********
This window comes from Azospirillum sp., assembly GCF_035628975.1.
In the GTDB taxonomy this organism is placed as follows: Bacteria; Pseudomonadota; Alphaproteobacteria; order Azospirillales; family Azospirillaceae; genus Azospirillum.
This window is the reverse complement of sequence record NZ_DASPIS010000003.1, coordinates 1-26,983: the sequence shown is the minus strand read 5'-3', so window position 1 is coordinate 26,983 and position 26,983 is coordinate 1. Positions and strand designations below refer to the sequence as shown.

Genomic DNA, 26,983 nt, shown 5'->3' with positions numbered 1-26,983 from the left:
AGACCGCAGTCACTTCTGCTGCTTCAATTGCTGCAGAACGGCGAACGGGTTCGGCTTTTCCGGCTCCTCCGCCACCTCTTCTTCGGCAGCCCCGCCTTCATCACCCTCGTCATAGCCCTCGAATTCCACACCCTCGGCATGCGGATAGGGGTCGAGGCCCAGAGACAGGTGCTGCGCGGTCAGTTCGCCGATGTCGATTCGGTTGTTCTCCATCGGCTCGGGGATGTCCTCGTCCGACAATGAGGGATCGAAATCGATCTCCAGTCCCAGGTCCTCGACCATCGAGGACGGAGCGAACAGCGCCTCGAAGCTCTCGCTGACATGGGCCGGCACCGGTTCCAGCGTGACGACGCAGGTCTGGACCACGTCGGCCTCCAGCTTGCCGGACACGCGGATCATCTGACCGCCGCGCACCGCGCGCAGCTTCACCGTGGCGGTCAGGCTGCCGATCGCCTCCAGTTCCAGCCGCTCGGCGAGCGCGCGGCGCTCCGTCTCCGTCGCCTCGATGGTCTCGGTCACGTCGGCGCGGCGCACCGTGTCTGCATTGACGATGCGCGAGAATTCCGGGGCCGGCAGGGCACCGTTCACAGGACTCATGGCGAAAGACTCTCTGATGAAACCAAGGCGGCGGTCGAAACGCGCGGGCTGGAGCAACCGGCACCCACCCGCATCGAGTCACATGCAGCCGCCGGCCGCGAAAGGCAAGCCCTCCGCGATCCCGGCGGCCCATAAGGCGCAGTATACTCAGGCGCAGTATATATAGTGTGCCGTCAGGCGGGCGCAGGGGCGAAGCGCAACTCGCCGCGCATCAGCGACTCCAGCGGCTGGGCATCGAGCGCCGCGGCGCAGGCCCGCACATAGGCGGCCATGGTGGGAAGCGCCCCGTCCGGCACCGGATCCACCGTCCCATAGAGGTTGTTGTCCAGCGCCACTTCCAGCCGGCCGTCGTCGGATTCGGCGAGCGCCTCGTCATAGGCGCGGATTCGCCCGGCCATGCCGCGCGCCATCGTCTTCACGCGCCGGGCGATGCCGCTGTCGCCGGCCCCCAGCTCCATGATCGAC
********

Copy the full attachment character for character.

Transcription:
This window comes from Azospirillum sp., assembly GCF_035628975.1.
In the GTDB taxonomy this organism is placed as follows: Bacteria; Pseudomonadota; Alphaproteobacteria; order Azospirillales; family Azospirillaceae; genus Azospirillum.
This window is the reverse complement of sequence record NZ_DASPIS010000003.1, coordinates 1-26,983: the sequence shown is the minus strand read 5'-3', so window position 1 is coordinate 26,983 and position 26,983 is coordinate 1. Positions and strand designations below refer to the sequence as shown.

Genomic DNA, 26,983 nt, shown 5'->3' with positions numbered 1-26,983 from the left:
AGACCGCAGTCACTTCTGCTGCTTCAATTGCTGCAGAACGGCGAACGGGTTCGGCTTTTCCGGCTCCTCCGCCACCTCTTCTTCGGCAGCCCCGCCTTCATCACCCTCGTCATAGCCCTCGAATTCCACACCCTCGGCATGCGGATAGGGGTCGAGGCCCAGAGACAGGTGCTGCGCGGTCAGTTCGCCGATGTCGATTCGGTTGTTCTCCATCGGCTCGGGGATGTCCTCGTCCGACAATGAGGGATCGAAATCGATCTCCAGTCCCAGGTCCTCGACCATCGAGGACGGAGCGAACAGCGCCTCGAAGCTCTCGCTGACATGGGCCGGCACCGGTTCCAGCGTGACGACGCAGGTCTGGACCACGTCGGCCTCCAGCTTGCCGGACACGCGGATCATCTGACCGCCGCGCACCGCGCGCAGCTTCACCGTGGCGGTCAGGCTGCCGATCGCCTCCAGTTCCAGCCGCTCGGCGAGCGCGCGGCGCTCCGTCTCCGTCGCCTCGATGGTCTCGGTCACGTCGGCGCGGCGCACCGTGTCTGCATTGACGATGCGCGAGAATTCCGGGGCCGGCAGGGCACCGTTCACAGGACTCATGGCGAAAGACTCTCTGATGAAACCAAGGCGGCGGTCGAAACGCGCGGGCTGGAGCAACCGGCACCCACCCGCATCGAGTCACATGCAGCCGCCGGCCGCGAAAGGCAAGCCCTCCGCGATCCCGGCGGCCCATAAGGCGCAGTATACTCAGGCGCAGTATATATAGTGTGCCGTCAGGCGGGCGCAGGGGCGAAGCGCAACTCGCCGCGCATCAGCGACTCCAGCGGCTGGGCATCGAGCGCCGCGGCGCAGGCCCGCACATAGGCGGCCATGGTGGGAAGCGCCCCGTCCGGCACCGGATCCACCGTCCCATAGAGGTTGTTGTCCAGCGCCACTTCCAGCCGGCCGTCGTCGGATTCGGCGAGCGCCTCGTCATAGGCGCGGATTCGCCCGGCCATGCCGCGCGCCATCGTCTTCACGCGCCGGGCGATGCCGCTGTCGCCGGCCCCCAGCTCCATGATCGAC